My Lords, performance under the language services contract with Capita is measured by agreed indicators, including the success rate for bookings. I am pleased to report that this improved from 66.5% to 95.3% between February and August 2012. Complaints during this period also fell significantly. The National Audit Office recommended that the Ministry of Justice obtained independent advice on quality standards under the contract and I am pleased to report that the Minister has already met umbrella interpreter organisations in this respect.
My Lords, I am delighted that constructive talks are finally taking place with the professional bodies following the damning reports from the National Audit Office and the Public Accounts Committee. However, is the noble Lord aware that the success figure of 95% that he gives excludes the large number of short-notice requests from the courts, which would bring the fulfilment rate down to more like 56%? In any case, that figure tells us nothing about the competence of the interpreters who do turn up. Will the Government now agree to conduct a thorough, independent inspection of the service so that the quality of service can be improved and the number of properly qualified interpreters who are willing to work for Capita can be significantly increased?
The noble Baroness makes a valid point about short-notice bookings. In that respect, it is true that bookings for hearings with less than 24 hours’ notice were temporarily descoped from the contract in mid-February and the courts and tribunals reverted to previous arrangements. However, I can report to the House that a pilot to return these bookings has begun in selected criminal courts across England and Wales and will be phased back across regions and jurisdictions when the project board has continued confidence in performance.
Turning to the competence and qualifications of interpreters, the new contract allows for an increased range of acceptable qualifications and experience. Under the contract, all foreign language interpreters must show evidence that they have the required qualifications before they can undertake assignments. We have a tiering facility and all courts are encouraged to ensure that interpreters are qualified to tier 1 or tier 2 for all bookings unless otherwise agreed with the court or tribunal.
My Lords, there was also a requirement by the National Audit Office to ensure evaluation of the incentives provided for professionally qualified linguists, interpreters and translators that would encourage them back to the courts to work. What is being done on that score?
My Lords, can the Minister comment on how Capita is performing in asylum and immigration applications? Does he accept that good interpretation leads automatically to good first decisions and avoids masses of appeals or judicial reviews? Finally, will he do his level best to ensure that women interpreters are provided for women applicants?
The noble Lord makes important points in relation to immigration and women. In general terms, service volumes are in excess of 72,000 and involve 163 languages. I will write to the noble Lord specifically about immigration matters but it is important to note that complaints for this particular service have also decreased quite significantly, showing the growing competence of Capita. In criminal courts, for example, complaints declined from 9.9% in February to 1.4% in August. In civil and family courts, complaints declined from 5.8% to 0.6% and in tribunals from 17.1% to 5.2%. I am sure your Lordships would agree that booking success rates have increased, costs have come down and complaints are down, and that that is good news.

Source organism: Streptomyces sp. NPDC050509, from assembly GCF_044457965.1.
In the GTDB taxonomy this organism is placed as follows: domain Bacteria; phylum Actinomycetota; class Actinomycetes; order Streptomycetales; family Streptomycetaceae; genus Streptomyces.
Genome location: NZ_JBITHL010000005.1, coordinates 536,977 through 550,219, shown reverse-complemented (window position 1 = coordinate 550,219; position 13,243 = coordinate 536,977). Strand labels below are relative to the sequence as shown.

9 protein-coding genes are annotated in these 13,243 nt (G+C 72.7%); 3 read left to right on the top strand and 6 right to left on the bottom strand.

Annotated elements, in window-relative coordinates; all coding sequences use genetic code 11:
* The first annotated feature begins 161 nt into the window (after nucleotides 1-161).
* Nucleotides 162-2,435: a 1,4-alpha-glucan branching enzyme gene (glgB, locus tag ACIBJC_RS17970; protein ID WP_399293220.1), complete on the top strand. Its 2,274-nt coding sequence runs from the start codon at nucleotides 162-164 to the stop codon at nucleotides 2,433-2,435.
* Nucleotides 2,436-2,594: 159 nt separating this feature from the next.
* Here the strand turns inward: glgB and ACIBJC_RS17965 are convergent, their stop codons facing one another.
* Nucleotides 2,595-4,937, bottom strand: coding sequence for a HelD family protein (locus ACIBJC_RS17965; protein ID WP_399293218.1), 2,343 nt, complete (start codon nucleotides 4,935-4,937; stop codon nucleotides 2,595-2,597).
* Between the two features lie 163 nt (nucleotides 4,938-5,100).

My Lords, given the difficulties and unhappiness that there has been with the contract with Capita, what lessons have been learnt for the future about tests for outsourcing professional services of this type before contracts are placed on other occasions?
I thank the noble Lord for his question. I think life is for learning and such matters apply to the granting of contracts. Reference has been made to the Public Accounts Committee and the National Audit Office. As I have alluded, their recommendations are being looked at with a view to improving service. I again assure the House that the Government have taken on board the issues that were raised, and the statistics and the reviews are showing positive progress towards achieving the given targets.
My Lords, when I mentioned the descoping, it was with reference to short-notice bookings, as the noble Lord said, but, as I have already said, a pilot has begun to return these bookings to that contract. With reference to fines, specific credits can be put place, against which non-performance is measured, that are set at 98%. I am pleased to report to the House that from the middle of this year, they are being looked at and tallied. However, there was a period when that particular compensation, for want of a better term, was not used, but that was in light of the fact that Capita had provided £3.5 million in addressing the shortcomings of the service.
My Lords, in my noble friend’s reply to an earlier question, I think that I missed his comments on whether it is any longer lawful in this country for a woman to express the wish to have a woman interpreter. Is that not quite obviously a sexist attitude of the kind that our equality legislation should prohibit?
As ever, my noble friend’s contribution is well made and very eloquent. I assure the House that in the provision of interpretation services it is important that anyone in our justice system is given an interpreter with whom they can work—an interpreter who understands their need and who understands their language and all sensitivities. If, in a particular cultural or sensitive case, a woman interpreter is a preferred option, we shall seek to provide one. If a particular language is required, we will seek to provide it. That is the right way forward for this Government.